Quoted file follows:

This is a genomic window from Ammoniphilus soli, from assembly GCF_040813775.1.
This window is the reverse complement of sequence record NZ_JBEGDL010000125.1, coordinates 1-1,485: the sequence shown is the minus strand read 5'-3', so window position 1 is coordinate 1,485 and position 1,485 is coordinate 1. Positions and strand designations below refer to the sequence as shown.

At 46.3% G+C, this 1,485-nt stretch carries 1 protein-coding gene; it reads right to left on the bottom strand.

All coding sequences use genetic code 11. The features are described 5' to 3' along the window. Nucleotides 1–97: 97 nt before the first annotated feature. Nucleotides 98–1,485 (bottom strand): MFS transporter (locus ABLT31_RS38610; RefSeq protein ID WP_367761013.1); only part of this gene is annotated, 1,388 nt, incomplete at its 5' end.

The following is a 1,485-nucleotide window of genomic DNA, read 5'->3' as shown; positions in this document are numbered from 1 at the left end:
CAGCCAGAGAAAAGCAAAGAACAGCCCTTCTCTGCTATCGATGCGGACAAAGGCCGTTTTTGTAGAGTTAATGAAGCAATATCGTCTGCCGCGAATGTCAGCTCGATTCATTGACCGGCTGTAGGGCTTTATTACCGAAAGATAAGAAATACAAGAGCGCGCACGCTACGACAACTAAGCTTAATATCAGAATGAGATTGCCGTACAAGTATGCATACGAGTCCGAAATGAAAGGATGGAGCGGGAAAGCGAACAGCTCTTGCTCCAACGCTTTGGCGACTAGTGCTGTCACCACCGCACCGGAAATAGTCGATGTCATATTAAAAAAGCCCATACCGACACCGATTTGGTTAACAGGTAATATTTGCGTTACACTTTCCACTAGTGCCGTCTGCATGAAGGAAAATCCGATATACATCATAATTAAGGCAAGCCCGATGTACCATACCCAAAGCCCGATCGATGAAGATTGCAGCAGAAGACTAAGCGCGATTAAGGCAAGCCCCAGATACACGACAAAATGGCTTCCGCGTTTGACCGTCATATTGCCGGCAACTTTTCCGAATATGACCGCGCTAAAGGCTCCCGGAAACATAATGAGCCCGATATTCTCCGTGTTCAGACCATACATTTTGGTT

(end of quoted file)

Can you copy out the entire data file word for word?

This is a genomic window from Ammoniphilus soli, from assembly GCF_040813775.1.
This window is the reverse complement of sequence record NZ_JBEGDL010000125.1, coordinates 1-1,485: the sequence shown is the minus strand read 5'-3', so window position 1 is coordinate 1,485 and position 1,485 is coordinate 1. Positions and strand designations below refer to the sequence as shown.

At 46.3% G+C, this 1,485-nt stretch carries 1 protein-coding gene; it reads right to left on the bottom strand.

All coding sequences use genetic code 11. The features are described 5' to 3' along the window. Nucleotides 1–97: 97 nt before the first annotated feature. Nucleotides 98–1,485 (bottom strand): MFS transporter (locus ABLT31_RS38610; RefSeq protein ID WP_367761013.1); only part of this gene is annotated, 1,388 nt, incomplete at its 5' end.

The following is a 1,485-nucleotide window of genomic DNA, read 5'->3' as shown; positions in this document are numbered from 1 at the left end:
CAGCCAGAGAAAAGCAAAGAACAGCCCTTCTCTGCTATCGATGCGGACAAAGGCCGTTTTTGTAGAGTTAATGAAGCAATATCGTCTGCCGCGAATGTCAGCTCGATTCATTGACCGGCTGTAGGGCTTTATTACCGAAAGATAAGAAATACAAGAGCGCGCACGCTACGACAACTAAGCTTAATATCAGAATGAGATTGCCGTACAAGTATGCATACGAGTCCGAAATGAAAGGATGGAGCGGGAAAGCGAACAGCTCTTGCTCCAACGCTTTGGCGACTAGTGCTGTCACCACCGCACCGGAAATAGTCGATGTCATATTAAAAAAGCCCATACCGACACCGATTTGGTTAACAGGTAATATTTGCGTTACACTTTCCACTAGTGCCGTCTGCATGAAGGAAAATCCGATATACATCATAATTAAGGCAAGCCCGATGTACCATACCCAAAGCCCGATCGATGAAGATTGCAGCAGAAGACTAAGCGCGATTAAGGCAAGCCCCAGATACACGACAAAATGGCTTCCGCGTTTGACCGTCATATTGCCGGCAACTTTTCCGAATATGACCGCGCTAAAGGCTCCCGGAAACATAATGAGCCCGATATTCTCCGTGTTCAGACCATACATTTTGGTT